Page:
Peter G. Neumann is one of my heroes – a computer science and security expert with a sense of humor (his dry comments on the Risks Digest are legendary), inventive solutions to problems (he once built a keyboard with two pedals (for “alt” and “ctrl”) to deal with carpal tunnel syndrome) and far-reaching views on most things. He is currently profiled in New York Times, including the story of the RTM Worm, which I remember clearly, and where the RISKS Forum played a role in analyzing and stopping it.
I remember an email exchange with Peter in the mid-nineties, when I was writing a research report on knowledge management for CSC Research Services. Peter has been running the email list RISKS forever (I signed up for it sometime in 1985) and when asked about how to find people to do such a job in a corporate setting he replied:
The bottom line is that moderating a newsgroup wisely takes serious dedication to, familiarity with, and commitment to the subject matter and willingness to put oneself into an intrinsically sensitive position. It does not work well if someone is arbitrarily assigned to the task.
In other words – if you want social media to work in a company, let people loose and then support the leaders that emerge, rather than try to replicate the current organization in the new medium. Not a bad insight to have 15 years ago – before this social media thing started.
Playing the Game by Alan Lelchuk
My rating: 2 of 5 stars
I was lent this by my daughter’s very capable history teacher on the assumption that, since I am interested in both basketball and history, this would be interesting. I love the premise – an obscure history professor and assistant basketball coach at an Ivy League college gets appointed as head coach, with nobody expecting much. By recruiting disadvantaged youth and reading passages of American history to them, he brings the team to the NCAA finals.
It should work, but it doesn’t. The main character is not believable, the history excerpts are too long-winded, and the adversities encountered (racist faculty, an NCAA looking askance at the newcomers and plotting against them, etc.) seem rather contrived. In the end, you start wondering whether the whole story is a figment of the main character’s imagination – not just the author’s.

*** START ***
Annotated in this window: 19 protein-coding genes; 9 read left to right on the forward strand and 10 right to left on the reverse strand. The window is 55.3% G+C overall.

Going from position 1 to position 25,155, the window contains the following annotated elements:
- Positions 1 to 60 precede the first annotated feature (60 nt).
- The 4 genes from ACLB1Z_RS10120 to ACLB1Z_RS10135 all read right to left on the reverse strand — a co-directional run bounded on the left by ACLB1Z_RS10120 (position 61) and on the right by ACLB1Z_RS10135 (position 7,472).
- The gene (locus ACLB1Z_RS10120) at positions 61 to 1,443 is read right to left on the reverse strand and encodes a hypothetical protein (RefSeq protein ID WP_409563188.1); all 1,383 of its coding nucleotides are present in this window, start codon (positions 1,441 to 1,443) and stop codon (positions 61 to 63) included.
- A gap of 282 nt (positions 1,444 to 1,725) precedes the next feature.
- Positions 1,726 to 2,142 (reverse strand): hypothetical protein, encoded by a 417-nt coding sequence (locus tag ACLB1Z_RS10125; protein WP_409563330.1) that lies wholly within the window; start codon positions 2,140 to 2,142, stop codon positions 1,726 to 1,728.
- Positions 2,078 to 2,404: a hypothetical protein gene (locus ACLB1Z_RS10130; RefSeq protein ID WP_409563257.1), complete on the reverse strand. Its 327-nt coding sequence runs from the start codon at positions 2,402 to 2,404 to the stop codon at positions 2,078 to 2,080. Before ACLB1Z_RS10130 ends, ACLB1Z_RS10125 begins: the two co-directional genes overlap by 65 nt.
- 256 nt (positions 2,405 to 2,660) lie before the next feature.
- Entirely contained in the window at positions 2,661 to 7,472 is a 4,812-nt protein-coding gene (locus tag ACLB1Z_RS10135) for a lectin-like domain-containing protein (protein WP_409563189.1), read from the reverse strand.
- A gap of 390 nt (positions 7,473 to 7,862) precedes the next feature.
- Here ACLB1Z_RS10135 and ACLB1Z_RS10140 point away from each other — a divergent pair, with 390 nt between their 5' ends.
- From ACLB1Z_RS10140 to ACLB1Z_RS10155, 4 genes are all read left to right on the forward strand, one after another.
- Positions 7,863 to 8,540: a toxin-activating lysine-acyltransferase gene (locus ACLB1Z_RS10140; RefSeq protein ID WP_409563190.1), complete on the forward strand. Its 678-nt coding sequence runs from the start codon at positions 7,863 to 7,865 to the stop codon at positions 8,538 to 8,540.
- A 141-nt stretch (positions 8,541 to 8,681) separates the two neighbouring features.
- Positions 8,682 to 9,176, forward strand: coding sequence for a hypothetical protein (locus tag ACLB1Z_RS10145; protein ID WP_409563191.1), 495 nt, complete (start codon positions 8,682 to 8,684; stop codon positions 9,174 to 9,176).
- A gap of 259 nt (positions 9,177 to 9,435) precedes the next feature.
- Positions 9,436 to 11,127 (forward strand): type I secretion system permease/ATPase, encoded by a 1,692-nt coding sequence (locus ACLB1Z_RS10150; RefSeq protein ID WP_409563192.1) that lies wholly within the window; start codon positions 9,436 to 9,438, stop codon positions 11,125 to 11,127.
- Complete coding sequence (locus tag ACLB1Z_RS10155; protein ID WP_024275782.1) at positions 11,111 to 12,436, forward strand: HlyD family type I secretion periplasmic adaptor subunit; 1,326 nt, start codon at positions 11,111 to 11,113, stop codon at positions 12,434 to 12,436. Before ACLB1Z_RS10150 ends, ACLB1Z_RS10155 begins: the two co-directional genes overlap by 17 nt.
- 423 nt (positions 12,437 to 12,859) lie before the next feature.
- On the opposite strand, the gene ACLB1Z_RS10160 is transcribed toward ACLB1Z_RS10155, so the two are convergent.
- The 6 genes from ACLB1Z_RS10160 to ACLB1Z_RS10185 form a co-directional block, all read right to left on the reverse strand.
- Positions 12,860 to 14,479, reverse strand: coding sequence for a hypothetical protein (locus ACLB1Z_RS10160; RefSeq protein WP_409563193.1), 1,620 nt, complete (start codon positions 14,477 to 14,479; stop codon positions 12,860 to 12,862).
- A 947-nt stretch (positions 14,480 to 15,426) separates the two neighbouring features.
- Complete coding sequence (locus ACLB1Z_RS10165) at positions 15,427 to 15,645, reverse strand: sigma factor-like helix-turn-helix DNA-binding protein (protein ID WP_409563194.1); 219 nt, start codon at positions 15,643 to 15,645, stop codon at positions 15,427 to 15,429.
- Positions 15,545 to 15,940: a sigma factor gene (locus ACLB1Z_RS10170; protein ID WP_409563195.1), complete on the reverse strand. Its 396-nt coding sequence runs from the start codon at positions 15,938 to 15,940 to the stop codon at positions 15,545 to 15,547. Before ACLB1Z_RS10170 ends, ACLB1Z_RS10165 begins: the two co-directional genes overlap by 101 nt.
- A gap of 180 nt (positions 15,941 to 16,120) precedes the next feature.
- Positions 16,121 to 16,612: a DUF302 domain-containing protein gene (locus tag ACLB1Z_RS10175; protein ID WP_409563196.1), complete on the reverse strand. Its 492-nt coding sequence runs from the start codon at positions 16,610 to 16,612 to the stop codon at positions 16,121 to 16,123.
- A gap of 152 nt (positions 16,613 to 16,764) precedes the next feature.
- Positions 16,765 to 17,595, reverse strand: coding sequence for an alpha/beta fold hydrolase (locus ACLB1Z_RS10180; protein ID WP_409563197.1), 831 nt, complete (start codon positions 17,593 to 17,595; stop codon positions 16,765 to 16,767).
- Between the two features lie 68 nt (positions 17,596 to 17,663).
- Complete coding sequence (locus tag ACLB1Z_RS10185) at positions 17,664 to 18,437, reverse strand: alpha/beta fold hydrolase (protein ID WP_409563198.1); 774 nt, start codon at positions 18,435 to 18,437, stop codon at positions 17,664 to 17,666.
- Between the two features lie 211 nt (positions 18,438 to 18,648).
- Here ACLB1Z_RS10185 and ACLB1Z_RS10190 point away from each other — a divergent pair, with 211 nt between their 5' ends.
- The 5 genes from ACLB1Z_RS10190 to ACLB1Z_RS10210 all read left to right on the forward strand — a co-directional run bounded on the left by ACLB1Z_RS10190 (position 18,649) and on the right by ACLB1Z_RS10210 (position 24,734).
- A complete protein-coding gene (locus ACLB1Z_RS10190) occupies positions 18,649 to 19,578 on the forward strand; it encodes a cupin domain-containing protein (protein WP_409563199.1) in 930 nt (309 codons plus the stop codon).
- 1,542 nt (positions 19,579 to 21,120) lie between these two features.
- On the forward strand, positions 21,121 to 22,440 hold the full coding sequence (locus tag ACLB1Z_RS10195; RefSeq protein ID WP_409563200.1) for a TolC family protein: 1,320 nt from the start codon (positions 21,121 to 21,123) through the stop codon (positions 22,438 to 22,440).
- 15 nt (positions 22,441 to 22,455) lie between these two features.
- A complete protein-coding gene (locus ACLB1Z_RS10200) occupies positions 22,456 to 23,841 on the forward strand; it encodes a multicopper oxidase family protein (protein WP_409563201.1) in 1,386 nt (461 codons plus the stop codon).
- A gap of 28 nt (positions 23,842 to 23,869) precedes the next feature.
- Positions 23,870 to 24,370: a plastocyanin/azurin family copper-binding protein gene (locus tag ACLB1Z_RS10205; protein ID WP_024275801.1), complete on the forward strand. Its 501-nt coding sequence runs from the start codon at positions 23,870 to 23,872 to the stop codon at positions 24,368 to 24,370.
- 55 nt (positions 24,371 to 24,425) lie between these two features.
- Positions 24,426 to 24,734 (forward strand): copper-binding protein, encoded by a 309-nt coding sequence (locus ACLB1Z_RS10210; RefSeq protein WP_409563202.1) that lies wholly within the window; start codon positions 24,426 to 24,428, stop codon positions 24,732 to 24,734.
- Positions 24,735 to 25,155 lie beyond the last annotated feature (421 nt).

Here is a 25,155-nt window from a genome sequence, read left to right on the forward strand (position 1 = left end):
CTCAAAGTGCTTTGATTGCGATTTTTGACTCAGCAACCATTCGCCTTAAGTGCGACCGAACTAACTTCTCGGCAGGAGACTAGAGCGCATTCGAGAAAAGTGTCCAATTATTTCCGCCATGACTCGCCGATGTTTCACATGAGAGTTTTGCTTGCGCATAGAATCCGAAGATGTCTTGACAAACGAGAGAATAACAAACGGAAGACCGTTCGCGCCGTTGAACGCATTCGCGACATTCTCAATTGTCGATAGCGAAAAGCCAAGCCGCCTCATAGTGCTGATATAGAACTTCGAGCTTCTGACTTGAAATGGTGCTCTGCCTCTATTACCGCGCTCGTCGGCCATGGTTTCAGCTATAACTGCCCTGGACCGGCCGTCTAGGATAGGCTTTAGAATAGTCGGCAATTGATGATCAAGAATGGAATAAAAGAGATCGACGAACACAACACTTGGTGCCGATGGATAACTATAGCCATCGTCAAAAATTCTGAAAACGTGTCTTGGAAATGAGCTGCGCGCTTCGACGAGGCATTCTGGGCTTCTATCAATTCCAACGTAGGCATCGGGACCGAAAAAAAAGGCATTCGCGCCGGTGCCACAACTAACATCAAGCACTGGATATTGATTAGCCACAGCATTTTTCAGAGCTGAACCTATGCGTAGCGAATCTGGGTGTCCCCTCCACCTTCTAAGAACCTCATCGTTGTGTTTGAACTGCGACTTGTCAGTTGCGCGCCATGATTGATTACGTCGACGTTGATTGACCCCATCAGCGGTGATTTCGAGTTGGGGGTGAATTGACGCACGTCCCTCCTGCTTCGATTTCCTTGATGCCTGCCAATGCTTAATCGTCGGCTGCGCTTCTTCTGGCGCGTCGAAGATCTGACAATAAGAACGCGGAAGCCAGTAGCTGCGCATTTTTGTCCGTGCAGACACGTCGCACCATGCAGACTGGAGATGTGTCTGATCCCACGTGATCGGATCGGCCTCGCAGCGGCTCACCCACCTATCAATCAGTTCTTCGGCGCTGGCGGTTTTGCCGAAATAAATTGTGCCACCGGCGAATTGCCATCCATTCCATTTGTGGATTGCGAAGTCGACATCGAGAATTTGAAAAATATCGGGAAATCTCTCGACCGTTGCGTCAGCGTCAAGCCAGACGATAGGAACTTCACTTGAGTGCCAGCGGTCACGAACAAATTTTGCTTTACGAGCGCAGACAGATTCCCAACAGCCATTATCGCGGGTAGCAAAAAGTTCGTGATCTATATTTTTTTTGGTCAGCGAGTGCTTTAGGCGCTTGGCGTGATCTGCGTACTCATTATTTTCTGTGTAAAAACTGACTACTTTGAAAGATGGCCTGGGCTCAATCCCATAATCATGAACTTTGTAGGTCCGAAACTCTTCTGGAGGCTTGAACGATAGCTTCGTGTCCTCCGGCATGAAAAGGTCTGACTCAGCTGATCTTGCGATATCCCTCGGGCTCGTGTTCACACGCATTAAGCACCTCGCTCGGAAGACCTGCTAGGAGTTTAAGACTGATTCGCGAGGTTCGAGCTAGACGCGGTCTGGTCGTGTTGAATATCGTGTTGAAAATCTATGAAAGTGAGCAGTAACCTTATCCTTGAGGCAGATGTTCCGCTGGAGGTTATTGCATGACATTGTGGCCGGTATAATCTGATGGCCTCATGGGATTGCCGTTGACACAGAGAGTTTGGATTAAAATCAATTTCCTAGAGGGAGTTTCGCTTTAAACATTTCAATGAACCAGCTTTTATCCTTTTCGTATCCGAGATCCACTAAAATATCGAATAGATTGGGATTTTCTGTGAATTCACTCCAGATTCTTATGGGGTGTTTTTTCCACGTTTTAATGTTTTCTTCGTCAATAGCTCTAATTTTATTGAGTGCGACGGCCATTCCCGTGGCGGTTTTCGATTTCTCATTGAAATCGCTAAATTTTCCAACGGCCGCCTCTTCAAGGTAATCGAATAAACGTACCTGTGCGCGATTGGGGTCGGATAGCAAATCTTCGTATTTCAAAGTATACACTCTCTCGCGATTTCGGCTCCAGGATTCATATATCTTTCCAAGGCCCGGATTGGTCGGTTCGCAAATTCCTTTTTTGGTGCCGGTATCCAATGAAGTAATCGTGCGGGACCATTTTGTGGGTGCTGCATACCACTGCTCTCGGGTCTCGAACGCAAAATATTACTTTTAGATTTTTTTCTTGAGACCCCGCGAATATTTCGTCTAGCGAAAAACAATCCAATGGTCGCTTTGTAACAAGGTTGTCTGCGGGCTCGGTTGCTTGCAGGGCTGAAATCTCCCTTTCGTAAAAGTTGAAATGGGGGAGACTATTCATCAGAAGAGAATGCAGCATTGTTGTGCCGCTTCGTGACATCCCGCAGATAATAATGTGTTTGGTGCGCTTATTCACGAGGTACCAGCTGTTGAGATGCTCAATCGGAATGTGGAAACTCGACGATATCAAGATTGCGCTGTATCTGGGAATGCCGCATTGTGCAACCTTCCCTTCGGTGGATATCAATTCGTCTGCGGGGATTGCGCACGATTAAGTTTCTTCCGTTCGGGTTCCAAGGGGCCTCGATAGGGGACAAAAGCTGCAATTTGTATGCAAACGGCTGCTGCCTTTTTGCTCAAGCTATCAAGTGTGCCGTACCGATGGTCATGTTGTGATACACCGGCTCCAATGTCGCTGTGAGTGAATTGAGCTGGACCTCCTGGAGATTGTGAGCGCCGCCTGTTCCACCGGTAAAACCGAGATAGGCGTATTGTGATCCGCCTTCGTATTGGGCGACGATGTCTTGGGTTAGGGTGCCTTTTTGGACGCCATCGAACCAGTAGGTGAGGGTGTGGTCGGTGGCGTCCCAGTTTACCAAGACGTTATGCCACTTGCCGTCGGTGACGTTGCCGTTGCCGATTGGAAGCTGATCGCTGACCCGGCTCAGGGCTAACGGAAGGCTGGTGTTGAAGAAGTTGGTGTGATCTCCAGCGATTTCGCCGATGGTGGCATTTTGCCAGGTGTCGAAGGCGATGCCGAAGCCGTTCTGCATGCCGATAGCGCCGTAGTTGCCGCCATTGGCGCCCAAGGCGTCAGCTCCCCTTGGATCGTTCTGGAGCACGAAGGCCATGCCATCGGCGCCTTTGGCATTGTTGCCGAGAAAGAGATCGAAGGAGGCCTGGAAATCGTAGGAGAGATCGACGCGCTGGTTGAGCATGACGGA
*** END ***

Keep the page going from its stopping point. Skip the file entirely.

Pity, it had so much going for it…watch Danny DeVito in Renaissance Man instead – it has humor and compassion, and a slightly similar subject. And the academic comes out on top.
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To: Students Essec-Mannheim EMBA module
From: Espen Andersen & Hermann Kopp
Date: October 2012
Subj.: Evaluation session, Friday October 5, 2012
For the evaluation, we will have each study group prepare a case analysis and present it to the class. Since listening to 7 groups on the same case would not be very productive, we have assigned two cases, Daksh and Glamox – groups 1, 3, 5, and 7 will present the Daksh case, 2, 4 and 6 Glamox.
- Daksh (A): 1999 Business Plan(Stanford case E-251A), Arippol/Wendell)
- From an investor’s perspective (and without the benefit of hindsight), in general, how attractive would you find the opportunity, what are its attractive and unattractive features? What do you think of the compnay’s 1999-2000 market entry plan?
- Regarding making an investment, which would be the more important decision factor for you: The founding team (the “jockeys”), or the opportunity itself (the “horse”)?
- How do you evaluate the growth and financial projections for Daksh contained in exhibit 11? Realistic? Conservative? Overstated?
Assignment for group 1, 3, 5 and 7: Prepare and give a 10-minute presentation (please limit the number of slides to no more than 5, the fewer the better), evaluating the Daksh business plan as if you were a financial consulting company advising a group of investors. What would your recommendation be to Daksh? To the investors?
- eBusiness from within: The organizational transformation of Glamox (NBS case, Andersen et al.)
This case describes the reengineering of a small manufacturing company in Norway, and is useful in seeing how IT can be a vehicle of change. It also shows many of the difficult decisions that a CEO has to face in situations with hard competition and falling markets.This case will be prepared as a group. Here some questions you can think about to help you analyze the case by yourself:
- What are the differences between the ”old” Glamox and the new?
- How does the new technology change the role of the sales person?
- How does the new technology change production?
- Why isn’t the company making money after the e-Business project?
- What did Christian Thommesen do wrong?
- What should he do now?
Assignment for group 2, 4, and 6: Prepare and give a 10-minute presentation (please limit the number of slides to no more than 5, the fewer the better), evaluating the turnaround process as if you were a strategic consulting company advising the Board: What worked, what didn’t (and why), and what should Christian Thommesen do now?